I must link my friend's excellent piece on Vedanta here.
You might also like this.
Tuesday, April 20, 2010
It is a bit like being a spoil sport no? IT is as if your best friend had to choose to die of cancer just when you started dating a hot rich guy with a lamborghini.
Arundhati Roy has her bullshit moments but her writing breaks up our careful layers of pretensions for me so beautifully. I just finished reading the whole of her famous essay about the ''maoist infestation'' .
I will not be academic or even factual.That is not my strength right now.
I will just try and tell a story that I invented in my head. I will try to be helpless against the the state.
Because, the first time I realised that we ( of the blogspot class) can expect anything from the state was when a Sri Lankan friend told me their state schools were excellent and free unlike ours.
You and I probably live in a house in Bombay or Bangalore or any other citadel of flickering shimmer.Any city, in any case which has supermarkets that stock deodarants or where you can get Instant Sicilian pasta sauce.
Let us say that in our apartments, the electricity fails. The bill however arrives as predictably as being burnt on a summer afternoon spent shopping for cheap export rejects in Delhi.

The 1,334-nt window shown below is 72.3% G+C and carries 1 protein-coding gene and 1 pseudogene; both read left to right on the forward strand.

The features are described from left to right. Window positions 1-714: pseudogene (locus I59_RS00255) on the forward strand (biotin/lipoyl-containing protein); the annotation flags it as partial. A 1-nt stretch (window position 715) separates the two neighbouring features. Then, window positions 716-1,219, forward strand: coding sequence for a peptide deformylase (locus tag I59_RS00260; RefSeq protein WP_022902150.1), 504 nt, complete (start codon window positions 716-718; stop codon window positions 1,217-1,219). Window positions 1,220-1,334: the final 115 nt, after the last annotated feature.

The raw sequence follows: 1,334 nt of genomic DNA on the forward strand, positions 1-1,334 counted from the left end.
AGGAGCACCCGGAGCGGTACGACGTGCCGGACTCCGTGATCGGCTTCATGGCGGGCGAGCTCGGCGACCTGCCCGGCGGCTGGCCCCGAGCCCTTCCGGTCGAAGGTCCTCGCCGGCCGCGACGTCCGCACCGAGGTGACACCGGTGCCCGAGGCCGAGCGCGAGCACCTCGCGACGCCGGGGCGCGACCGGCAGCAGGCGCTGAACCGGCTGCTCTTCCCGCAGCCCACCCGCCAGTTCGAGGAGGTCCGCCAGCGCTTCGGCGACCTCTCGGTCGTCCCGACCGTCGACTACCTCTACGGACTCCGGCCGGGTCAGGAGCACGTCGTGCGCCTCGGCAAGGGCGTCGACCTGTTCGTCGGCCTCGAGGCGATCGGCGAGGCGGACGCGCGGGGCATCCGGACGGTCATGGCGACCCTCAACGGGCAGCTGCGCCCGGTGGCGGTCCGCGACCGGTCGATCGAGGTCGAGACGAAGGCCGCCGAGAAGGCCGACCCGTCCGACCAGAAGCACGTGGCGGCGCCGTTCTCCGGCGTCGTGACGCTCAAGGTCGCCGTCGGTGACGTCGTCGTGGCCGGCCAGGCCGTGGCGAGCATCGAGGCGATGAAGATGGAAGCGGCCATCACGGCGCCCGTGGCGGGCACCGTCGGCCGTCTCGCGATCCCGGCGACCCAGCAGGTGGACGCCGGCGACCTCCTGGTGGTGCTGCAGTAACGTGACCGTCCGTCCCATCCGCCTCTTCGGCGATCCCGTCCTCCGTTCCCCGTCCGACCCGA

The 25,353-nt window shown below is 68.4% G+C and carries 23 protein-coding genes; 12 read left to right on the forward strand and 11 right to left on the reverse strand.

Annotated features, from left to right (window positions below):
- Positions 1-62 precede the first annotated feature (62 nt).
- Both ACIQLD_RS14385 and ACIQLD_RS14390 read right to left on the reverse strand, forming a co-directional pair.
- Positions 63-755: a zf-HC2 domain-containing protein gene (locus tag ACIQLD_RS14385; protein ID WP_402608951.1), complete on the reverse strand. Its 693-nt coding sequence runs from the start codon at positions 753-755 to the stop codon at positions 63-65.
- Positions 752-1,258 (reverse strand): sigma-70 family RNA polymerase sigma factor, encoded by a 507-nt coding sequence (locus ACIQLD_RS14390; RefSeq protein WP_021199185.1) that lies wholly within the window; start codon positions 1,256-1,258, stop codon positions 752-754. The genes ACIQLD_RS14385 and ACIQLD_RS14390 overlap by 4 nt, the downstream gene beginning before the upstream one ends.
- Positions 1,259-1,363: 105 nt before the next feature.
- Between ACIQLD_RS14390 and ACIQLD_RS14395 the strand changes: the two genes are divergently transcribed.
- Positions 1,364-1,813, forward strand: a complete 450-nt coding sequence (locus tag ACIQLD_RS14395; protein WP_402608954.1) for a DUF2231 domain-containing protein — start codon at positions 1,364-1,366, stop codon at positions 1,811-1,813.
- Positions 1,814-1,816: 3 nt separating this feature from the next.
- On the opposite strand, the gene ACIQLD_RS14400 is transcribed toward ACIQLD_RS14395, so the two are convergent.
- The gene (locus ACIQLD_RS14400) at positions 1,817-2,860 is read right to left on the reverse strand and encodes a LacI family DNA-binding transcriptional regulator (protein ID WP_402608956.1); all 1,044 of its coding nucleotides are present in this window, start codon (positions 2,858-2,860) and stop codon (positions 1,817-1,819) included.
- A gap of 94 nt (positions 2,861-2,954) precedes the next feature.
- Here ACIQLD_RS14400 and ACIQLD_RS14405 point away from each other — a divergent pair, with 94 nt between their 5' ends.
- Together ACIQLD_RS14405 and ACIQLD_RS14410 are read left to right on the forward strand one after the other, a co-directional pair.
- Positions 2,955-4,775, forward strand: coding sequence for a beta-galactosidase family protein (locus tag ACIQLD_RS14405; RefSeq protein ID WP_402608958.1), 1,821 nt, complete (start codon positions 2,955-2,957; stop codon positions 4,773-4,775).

You can choose to not pay the bill which didn’t light up your life, you say. Remember that the Collector Sahib , friend of Chief Justice will hack your head off .
Candle lit dinners are it then.
Supermarkets open on even months for three days. Corporate employees get preference over journalists and by the time it is your turn ,most of the products are sold and you go back home with a packet of haldi , an overpriced can of Chinese stir fry sauce and a bag of jowar which by the way you don’t know how to cook.
Your job as a newspaper reporter hasn’t paid you in three months because the Minister for purification is hunting down the intellectuals and he shut the newspaper offices down so that no body will know.
The plumbing system collapses and you use your toilet to store stolen food.
You are forced to shit on the streets, your bum bared to the collector’s daughters smooth stilletoed legs.
The stench is all pervasive, it piles on top of fresh piles , sashays around your dirty stinking laundry and returns to your morning jowar dosa (or something like it) with a smirk.
You tried to complain to the Plumbing Authorities but they said that when their CEO was having a heart attack and needed medical care, all you could think of was a toilet to crap in.
They raped your sister in anger.
You’d really just like some cheese toast. There is a block of mouldy non blue amul cheese in the fridge and the cows died of an epidemic. Your brother gets prefential treatment because he is older so he eats most of the cheese.You get to eat as much as the amount of ointment needed for your pinky finger.
Imagine that your mother , grandmother, great grandmother and her mother lived this way.